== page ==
Helpful messages alert players to traps and secrets, while deceitful ones are frustrating at best and lethal at worst. Similarly, a summoned ally can prove vital during a particularly tough boss fight, while an invader can quickly end a run with a sudden backstab. This game lets me engage with strangers in ways I simply can’t right now, and it’d be amazing if I could causally interact with people again without having to schedule a Zoom call or find a night when everyone’s free for virtual poker.
These systems also allow for weirder experiences, like when my game was invaded while I searched for items in Upper Latria. I had just defeated the level’s boss and was searching to see if I could now get to any previously hidden areas when the game notified me of another player’s presence. Not wanting to die and potentially lose my chance at finding hidden loot, I quickly searched for them and found my invader approaching me on one of the level’s many narrow walkways. Having avoided invasion due to my limited experience with “SoulsBorne” games, I figured this player must be pretty good and fired a Soul Ray at them as soon as they were in range.
They dodge rolled off the walkway, fell a few dozen feet, and died immediately. I was so flabbergasted that I put my controller down and spent the next few minutes trying to workout what just happened.
We can’t have weird interactions like that in the real world right now, largely because social exchanges have to be planned out more than ever and because most folks are rushing through small ventures into public spaces to minimize their exposure risk. I miss having odd, one off encounters with people in my daily life and getting a story out of those exchanges. I didn’t even realize that I missed them much until this happened to me in Demon’s Souls, making me think that the game’s supernatural blight might be more enjoyable than ours.
What really makes me think that Demon’s Souls disaster is better than our own is the catharsis I got from beating its final boss. The rise of demons in the game is caused by the ruler of Boletaria, King Allant. He awakens the Old One in an act of greed and selfishness, believing that it’s humanity’s fate to perish to the demons even though he will escape that fate as a vassal of a primordial entity. He even fashions a demon in the shape of his ideal self to preserve his image as a glorious ruler and feed his own ego.
Here in the US, an estimated 460,000 people have died due to COVID-19. Things are this bad largely because former president Donald Trump and his administration ignored, denied, and even removed measures to prevent the pandemic. It even appears that some Trump advisors even wanted people to contract this deadly virus. Despite all these deaths resting on this administration’s hands, they’ve yet to suffer any repercussion beyond losing their reelection bid and Trump himself still remains an almost god-like figure to his most fervent supporters.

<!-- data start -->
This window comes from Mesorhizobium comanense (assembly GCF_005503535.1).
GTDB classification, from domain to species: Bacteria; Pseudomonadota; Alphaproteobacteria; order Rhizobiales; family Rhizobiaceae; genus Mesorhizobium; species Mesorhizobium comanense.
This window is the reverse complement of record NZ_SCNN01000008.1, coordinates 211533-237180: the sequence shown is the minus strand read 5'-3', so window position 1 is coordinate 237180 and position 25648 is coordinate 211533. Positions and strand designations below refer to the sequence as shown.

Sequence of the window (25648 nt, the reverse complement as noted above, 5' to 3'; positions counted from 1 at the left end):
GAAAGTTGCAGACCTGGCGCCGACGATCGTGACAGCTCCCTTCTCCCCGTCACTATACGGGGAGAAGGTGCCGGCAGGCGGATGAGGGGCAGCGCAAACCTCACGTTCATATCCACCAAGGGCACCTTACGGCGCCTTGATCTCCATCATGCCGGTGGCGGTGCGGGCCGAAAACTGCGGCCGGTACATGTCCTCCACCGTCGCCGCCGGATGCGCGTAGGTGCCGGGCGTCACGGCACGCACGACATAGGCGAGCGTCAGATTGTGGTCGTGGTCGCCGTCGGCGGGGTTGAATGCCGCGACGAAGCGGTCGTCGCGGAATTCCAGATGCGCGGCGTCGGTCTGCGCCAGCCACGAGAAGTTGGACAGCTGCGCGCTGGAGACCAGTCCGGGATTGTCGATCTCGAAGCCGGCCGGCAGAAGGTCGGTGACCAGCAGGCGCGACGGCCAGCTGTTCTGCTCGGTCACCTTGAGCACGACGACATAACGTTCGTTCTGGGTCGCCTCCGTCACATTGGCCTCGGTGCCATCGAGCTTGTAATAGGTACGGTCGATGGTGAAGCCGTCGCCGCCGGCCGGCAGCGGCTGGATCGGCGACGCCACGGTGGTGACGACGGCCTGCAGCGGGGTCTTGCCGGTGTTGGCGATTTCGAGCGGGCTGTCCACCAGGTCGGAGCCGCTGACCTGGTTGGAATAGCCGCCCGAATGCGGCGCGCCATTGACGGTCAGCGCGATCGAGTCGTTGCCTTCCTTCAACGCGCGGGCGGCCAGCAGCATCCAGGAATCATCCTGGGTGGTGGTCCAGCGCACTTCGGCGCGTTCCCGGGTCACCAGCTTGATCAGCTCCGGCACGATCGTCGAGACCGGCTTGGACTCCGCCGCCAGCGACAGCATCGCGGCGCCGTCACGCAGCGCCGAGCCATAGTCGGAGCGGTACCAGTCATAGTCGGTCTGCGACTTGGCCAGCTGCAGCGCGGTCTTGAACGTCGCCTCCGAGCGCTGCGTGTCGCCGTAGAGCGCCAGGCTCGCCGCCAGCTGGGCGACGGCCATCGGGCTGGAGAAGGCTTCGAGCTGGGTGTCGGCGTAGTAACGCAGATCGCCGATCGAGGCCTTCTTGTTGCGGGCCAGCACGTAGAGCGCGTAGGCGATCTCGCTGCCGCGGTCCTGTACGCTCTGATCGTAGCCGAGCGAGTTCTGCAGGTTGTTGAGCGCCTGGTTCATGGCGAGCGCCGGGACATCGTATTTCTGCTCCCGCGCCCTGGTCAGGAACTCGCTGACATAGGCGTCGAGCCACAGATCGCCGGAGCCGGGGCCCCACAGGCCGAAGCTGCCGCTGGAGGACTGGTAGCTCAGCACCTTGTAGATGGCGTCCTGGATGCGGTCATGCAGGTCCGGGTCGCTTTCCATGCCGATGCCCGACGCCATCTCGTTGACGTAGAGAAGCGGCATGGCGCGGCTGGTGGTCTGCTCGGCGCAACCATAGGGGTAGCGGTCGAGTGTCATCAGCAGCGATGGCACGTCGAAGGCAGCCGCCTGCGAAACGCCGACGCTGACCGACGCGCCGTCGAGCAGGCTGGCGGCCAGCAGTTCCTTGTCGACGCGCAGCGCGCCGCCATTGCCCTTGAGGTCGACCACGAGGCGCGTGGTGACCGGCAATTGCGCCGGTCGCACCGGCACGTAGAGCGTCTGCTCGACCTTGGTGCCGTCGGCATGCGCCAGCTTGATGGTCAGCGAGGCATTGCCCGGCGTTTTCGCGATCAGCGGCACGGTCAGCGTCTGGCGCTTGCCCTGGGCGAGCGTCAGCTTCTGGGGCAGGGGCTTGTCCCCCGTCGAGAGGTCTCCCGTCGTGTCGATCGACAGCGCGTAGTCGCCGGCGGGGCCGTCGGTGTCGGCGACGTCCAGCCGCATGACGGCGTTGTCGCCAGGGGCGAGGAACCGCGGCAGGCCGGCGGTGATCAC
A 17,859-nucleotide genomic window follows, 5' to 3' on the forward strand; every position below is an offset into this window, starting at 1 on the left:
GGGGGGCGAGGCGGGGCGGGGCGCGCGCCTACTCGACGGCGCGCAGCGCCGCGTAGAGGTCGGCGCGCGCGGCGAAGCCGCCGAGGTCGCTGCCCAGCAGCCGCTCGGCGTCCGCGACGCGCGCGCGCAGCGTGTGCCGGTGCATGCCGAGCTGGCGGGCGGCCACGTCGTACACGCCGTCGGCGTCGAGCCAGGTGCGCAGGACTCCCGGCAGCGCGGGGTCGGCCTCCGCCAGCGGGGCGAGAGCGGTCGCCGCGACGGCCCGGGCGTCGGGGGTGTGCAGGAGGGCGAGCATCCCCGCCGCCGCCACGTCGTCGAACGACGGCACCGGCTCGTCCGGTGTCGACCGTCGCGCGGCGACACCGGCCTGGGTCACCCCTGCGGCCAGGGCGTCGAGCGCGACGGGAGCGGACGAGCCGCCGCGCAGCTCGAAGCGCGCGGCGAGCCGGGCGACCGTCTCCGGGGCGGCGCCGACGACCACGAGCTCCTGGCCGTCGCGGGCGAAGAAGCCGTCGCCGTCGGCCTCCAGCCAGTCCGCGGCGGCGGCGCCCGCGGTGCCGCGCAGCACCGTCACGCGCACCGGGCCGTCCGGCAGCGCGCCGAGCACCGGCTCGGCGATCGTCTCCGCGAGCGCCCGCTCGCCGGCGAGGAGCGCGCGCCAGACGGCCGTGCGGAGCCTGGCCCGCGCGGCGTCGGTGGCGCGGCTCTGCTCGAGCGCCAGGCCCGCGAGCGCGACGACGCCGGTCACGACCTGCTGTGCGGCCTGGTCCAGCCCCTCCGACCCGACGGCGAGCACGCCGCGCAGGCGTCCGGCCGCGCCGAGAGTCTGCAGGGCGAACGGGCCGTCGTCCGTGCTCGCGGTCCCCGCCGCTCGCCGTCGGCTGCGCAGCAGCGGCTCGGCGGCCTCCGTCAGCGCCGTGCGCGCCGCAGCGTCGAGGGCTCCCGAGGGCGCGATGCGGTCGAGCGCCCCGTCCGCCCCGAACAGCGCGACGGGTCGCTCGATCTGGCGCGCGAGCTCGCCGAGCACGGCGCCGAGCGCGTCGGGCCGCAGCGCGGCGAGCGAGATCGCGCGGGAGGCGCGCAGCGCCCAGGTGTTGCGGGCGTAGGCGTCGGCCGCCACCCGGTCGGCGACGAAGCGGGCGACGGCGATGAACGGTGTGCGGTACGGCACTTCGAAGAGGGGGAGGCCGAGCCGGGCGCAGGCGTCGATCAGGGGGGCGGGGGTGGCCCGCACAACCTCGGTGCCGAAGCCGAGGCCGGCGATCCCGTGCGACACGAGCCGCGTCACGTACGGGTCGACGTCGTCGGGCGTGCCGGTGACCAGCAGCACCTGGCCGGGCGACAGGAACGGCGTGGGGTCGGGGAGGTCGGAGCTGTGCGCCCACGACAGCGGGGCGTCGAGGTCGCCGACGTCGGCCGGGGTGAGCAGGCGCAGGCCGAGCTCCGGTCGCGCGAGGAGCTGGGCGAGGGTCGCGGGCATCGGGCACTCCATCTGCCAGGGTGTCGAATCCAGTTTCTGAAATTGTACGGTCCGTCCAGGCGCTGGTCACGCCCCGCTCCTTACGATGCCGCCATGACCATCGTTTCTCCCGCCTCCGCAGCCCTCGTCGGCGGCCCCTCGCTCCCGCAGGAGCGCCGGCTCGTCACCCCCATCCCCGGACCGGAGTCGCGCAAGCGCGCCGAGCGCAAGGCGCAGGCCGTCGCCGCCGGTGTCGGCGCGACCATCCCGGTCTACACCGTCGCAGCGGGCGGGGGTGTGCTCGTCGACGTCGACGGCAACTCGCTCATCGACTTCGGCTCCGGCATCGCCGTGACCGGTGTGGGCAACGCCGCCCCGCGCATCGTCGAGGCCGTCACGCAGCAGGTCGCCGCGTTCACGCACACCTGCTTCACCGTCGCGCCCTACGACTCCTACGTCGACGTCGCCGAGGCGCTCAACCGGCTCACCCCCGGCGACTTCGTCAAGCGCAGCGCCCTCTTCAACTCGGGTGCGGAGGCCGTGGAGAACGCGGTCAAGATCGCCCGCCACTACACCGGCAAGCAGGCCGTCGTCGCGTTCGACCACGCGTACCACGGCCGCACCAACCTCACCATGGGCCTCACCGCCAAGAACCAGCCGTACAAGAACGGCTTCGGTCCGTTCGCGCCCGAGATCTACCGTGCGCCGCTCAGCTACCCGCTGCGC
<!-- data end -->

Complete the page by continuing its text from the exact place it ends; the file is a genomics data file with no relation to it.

When you finally encounter the real King Allant at the end of Demon’s Souls he’s a misshapen blob and the easiest boss in the game.
More so than any other experience in Demon’s Souls this final fight gave me a feeling I desperately needed in quarantine. More than the leveling system that made me feel like I was improving and growing from this experience, more than the intricate level design that mimicked actually discovering new places; defeating King Allant and ending his plague was nothing short of emotionally fulfilling.
Just like Trump, King Allant spent so much time and effort building himself up as a grandiose leader and ensuring that he would hold a status that put him high above the masses. When the game finally pulls back his curtain, Allant is practically nothing. He’s just a pitiable, detestable, thing that’s barely human anymore, just like Trump.
I don’t know if the U.S. government will ever hold the Trump administration accountable for their mishandling of the coronavirus pandemic or their many other deplorable actions, but these last four years have left me with little confidence in our system’s ability to punish those in power. I don’t even know if the US government can distribute vaccines quickly enough to end the pandemic on their proposed timetable. That’s why beating King Allant and ending his scourge felt so amazing. It gave me the chance to personally enact the change I’d like to see in the world.
Demon’s Souls is a fantasy, and I know that it’s problematic to dwell in this kind of escapism when there are tangible things I can do in my life to make the world better. However, this fantasy hits me really hard right now because it presents a better version of what I and a lot of other people are going through right now. Getting through COVID-19 was always going to be hard, but Demon’s Souls shows how things could be different and made me feel a lot of what I’m missing out on during quarantine. That’s why this game is going to stick with me for awhile and why you should play it…if you can manage to hunt down a PlayStation 5 or force yourself through a very rough PlayStation 3 experience.
I promise Demon’s Souls is well worth the effort either way, though.